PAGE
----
Meeting minutes, or known as MOM (minutes of meeting), can be defined as the written record of everything that’s happened during a meeting. These help to keep track of the meeting’s actions and decisions to inform people who couldn’t attend the meeting about what happened so that they can revisit it and use it to make future decisions.
Whether you’ve been asked to take notes for a company or have been appointed as secretary to the board of your organization, making meeting minutes doesn’t have to be an arduous task for you.
Before taking minutes of a board meeting, it’s essential to know the reasons behind to ensure you’re documenting the relevant actions.
Benefits of Taking Minutes of Board Meeting
Let’s explore the most important three benefits of recording effective notes. To get a firm grasp on how to take minutes on a board meeting you need to know these:
Once approved, board minutes can become a legal record of what actually occurred or discussed in the meeting. In a lawsuit, minutes can be subpoenaed, and in turn, board members could potentially hold liable. If votes are recorded incorrectly or if important details are missing, this could be a disastrous situation for its board members.
A well-organized board meeting minutes serve as a valid reference point for effective decision-making in future. These can act as a reminder of the meeting’s key points, next steps, who said what, and who is taking responsibility for what upcoming projects.
Potential sponsors looking to expand their philanthropic activities or other funding sources can access board meeting minutes which will help them to make decisions. Funders can use the board meeting minutes to determine how effective the board is. in leading the company toward its goals. In other words, this could be a very crucial determining factor in whether someone chooses to financially support your cause or not.
How to Take Minutes Effectively at a Board Meeting
As you can see, board meeting minutes can play an important role, not just for future reference by the board itself but also for legal purposes. Now, let’s dive into the best practices for creating well-organized, coherent board minutes.
Let me warn you not to be intimidated by the term “minutes” since it’s actually a little misleading. After all, your organization, board or committee doesn’t need or want a record of its meeting proceedings minute by minute!
But it is vital to capture the essence of the meeting, including details like:
- discussions and decisions made by the board members
- what are the next steps for the future
- tracking and identification of action items occurred in the meeting
The Important Steps To Follow
Also, minutes are a source of information for members who were unable to attend and an explicit record of the meeting for its participants. In some cases, board meeting minutes can act as a reference point.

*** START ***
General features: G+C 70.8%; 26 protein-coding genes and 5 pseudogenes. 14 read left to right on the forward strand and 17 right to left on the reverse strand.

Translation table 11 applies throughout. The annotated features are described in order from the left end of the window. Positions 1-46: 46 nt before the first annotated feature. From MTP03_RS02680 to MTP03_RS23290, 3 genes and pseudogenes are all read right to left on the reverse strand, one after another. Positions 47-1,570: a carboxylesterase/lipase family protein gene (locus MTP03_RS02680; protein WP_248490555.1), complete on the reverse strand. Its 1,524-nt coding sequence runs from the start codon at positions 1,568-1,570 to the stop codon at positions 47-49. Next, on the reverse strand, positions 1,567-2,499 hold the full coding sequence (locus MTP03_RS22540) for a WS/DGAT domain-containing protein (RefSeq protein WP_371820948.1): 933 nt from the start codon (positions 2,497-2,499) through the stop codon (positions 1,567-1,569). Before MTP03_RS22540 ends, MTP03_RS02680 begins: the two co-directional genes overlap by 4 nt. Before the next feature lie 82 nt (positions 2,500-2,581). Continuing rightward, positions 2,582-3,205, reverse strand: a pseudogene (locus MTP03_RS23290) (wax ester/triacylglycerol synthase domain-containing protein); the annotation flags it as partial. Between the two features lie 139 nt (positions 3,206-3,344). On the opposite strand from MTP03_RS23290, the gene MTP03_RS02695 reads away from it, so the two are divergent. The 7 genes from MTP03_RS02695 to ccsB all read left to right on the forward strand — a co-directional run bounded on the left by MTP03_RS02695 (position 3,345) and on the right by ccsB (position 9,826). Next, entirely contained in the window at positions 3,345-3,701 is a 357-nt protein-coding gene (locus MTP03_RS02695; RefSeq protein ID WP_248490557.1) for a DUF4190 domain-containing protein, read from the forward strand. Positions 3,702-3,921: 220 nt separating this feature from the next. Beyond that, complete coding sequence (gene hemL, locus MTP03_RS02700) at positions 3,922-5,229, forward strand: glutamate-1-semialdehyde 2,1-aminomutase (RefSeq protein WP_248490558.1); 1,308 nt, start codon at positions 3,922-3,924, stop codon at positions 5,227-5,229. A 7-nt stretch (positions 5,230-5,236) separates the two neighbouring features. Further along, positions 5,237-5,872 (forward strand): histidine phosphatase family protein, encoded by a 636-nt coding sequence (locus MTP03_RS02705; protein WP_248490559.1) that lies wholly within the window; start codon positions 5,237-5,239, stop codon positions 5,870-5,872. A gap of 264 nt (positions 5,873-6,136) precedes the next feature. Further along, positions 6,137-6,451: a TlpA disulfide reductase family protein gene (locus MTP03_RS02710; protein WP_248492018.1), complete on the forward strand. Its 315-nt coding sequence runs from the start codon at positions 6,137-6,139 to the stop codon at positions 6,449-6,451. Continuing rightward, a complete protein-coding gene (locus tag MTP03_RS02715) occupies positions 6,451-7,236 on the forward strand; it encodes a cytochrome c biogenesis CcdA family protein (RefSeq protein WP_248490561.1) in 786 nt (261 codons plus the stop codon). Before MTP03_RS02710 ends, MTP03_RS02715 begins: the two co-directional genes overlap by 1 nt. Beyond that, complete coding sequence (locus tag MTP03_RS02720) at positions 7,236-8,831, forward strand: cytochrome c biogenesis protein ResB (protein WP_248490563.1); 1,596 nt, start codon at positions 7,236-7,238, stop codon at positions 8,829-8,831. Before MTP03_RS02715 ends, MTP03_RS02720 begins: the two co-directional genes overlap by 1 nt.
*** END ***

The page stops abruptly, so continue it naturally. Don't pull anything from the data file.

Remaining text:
These steps will help you to take minutes and apply it effectively:
- Pre-Planning the meeting minutes
- Tips that might help in note-taking
- The Process of minutes writing or transcribing
- Approval of meeting minutes
- Sharing or distributing and storage of meeting minutes
1. Pre-planning the meeting minutes:
A well-planned meeting helps ensure useful meeting minutes. If the secretary and the head or chair of the board work together to ensure the agenda and well-organized meeting, it makes minute taking much more comfortable. For example, depending on the meeting type and the tools you use, the minutes-taker could work with the chair of the board to create a document format that works as an agenda and minutes outline as well for the future reference.
Determining the meeting’s agenda or outline:
At the very least, it’s crucial to get a copy of the meeting agenda. Using it as an outline or guide for setting up your minutes of meeting format, taking notes, and preparing the minutes – with the order and numbering of items on the minutes of meeting matching those of the list.
Besides, the meeting notice or the agenda also provides information that will need to be included in the minutes, such as:
All the meeting attendees’ name, including guests or others
Handed out documents in the meeting or sent out with the agenda – digital or hard copies of handouts should be stored with the meeting minutes for future record.
These can also be shared with those who were unable to attend the meeting and others as determined by the meeting’s chair.
If you take on a new role as minutes-taker or secretary, be sure to ask the chair of the board or committee what their expectations are of your role during the meeting. You should also know the type of detail he/she expects in the minutes. For example, if your board wants dealing with voting on issues, or motions be clear on whether you need to include names of those making motions, seconding, etc.